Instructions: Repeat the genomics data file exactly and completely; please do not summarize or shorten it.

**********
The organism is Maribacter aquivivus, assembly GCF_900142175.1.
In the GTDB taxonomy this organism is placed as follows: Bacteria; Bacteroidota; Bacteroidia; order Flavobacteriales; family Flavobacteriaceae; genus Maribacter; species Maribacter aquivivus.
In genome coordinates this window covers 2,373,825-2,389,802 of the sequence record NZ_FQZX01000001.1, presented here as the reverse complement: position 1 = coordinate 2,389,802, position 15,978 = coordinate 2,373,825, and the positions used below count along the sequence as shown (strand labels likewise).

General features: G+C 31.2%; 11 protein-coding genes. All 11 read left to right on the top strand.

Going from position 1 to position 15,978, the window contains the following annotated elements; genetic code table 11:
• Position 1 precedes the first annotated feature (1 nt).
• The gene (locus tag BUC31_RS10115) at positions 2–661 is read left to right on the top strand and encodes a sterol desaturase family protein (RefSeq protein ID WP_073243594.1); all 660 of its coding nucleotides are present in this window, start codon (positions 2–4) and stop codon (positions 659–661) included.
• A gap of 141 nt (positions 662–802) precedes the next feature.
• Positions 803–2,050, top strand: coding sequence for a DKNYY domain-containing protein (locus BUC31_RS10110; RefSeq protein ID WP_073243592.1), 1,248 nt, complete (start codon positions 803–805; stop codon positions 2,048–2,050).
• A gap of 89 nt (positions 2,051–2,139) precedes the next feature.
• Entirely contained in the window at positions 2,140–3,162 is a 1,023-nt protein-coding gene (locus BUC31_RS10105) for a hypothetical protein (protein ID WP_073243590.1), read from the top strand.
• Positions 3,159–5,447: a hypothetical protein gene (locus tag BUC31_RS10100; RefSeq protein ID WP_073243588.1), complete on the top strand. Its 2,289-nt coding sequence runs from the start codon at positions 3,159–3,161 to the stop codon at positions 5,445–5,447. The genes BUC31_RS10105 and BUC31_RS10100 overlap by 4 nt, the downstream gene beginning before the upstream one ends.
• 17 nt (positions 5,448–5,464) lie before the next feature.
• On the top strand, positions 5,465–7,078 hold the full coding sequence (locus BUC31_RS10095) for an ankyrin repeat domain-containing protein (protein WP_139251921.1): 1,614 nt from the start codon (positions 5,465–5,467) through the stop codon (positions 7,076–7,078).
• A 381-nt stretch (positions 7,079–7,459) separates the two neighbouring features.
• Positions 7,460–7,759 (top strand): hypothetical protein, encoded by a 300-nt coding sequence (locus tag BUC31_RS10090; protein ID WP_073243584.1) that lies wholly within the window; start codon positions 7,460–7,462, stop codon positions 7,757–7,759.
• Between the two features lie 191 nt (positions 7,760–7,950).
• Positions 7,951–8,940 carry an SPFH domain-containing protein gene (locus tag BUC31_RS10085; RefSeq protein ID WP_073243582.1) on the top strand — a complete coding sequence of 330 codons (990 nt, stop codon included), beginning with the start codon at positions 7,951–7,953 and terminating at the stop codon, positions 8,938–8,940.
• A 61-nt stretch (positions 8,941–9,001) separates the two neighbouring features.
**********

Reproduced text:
The organism is Maribacter aquivivus, assembly GCF_900142175.1.
In the GTDB taxonomy this organism is placed as follows: Bacteria; Bacteroidota; Bacteroidia; order Flavobacteriales; family Flavobacteriaceae; genus Maribacter; species Maribacter aquivivus.
In genome coordinates this window covers 2,373,825-2,389,802 of the sequence record NZ_FQZX01000001.1, presented here as the reverse complement: position 1 = coordinate 2,389,802, position 15,978 = coordinate 2,373,825, and the positions used below count along the sequence as shown (strand labels likewise).

General features: G+C 31.2%; 11 protein-coding genes. All 11 read left to right on the top strand.

Going from position 1 to position 15,978, the window contains the following annotated elements; genetic code table 11:
• Position 1 precedes the first annotated feature (1 nt).
• The gene (locus tag BUC31_RS10115) at positions 2–661 is read left to right on the top strand and encodes a sterol desaturase family protein (RefSeq protein ID WP_073243594.1); all 660 of its coding nucleotides are present in this window, start codon (positions 2–4) and stop codon (positions 659–661) included.
• A gap of 141 nt (positions 662–802) precedes the next feature.
• Positions 803–2,050, top strand: coding sequence for a DKNYY domain-containing protein (locus BUC31_RS10110; RefSeq protein ID WP_073243592.1), 1,248 nt, complete (start codon positions 803–805; stop codon positions 2,048–2,050).
• A gap of 89 nt (positions 2,051–2,139) precedes the next feature.
• Entirely contained in the window at positions 2,140–3,162 is a 1,023-nt protein-coding gene (locus BUC31_RS10105) for a hypothetical protein (protein ID WP_073243590.1), read from the top strand.
• Positions 3,159–5,447: a hypothetical protein gene (locus tag BUC31_RS10100; RefSeq protein ID WP_073243588.1), complete on the top strand. Its 2,289-nt coding sequence runs from the start codon at positions 3,159–3,161 to the stop codon at positions 5,445–5,447. The genes BUC31_RS10105 and BUC31_RS10100 overlap by 4 nt, the downstream gene beginning before the upstream one ends.
• 17 nt (positions 5,448–5,464) lie before the next feature.
• On the top strand, positions 5,465–7,078 hold the full coding sequence (locus BUC31_RS10095) for an ankyrin repeat domain-containing protein (protein WP_139251921.1): 1,614 nt from the start codon (positions 5,465–5,467) through the stop codon (positions 7,076–7,078).
• A 381-nt stretch (positions 7,079–7,459) separates the two neighbouring features.
• Positions 7,460–7,759 (top strand): hypothetical protein, encoded by a 300-nt coding sequence (locus tag BUC31_RS10090; protein ID WP_073243584.1) that lies wholly within the window; start codon positions 7,460–7,462, stop codon positions 7,757–7,759.
• Between the two features lie 191 nt (positions 7,760–7,950).
• Positions 7,951–8,940 carry an SPFH domain-containing protein gene (locus tag BUC31_RS10085; RefSeq protein ID WP_073243582.1) on the top strand — a complete coding sequence of 330 codons (990 nt, stop codon included), beginning with the start codon at positions 7,951–7,953 and terminating at the stop codon, positions 8,938–8,940.
• A 61-nt stretch (positions 8,941–9,001) separates the two neighbouring features.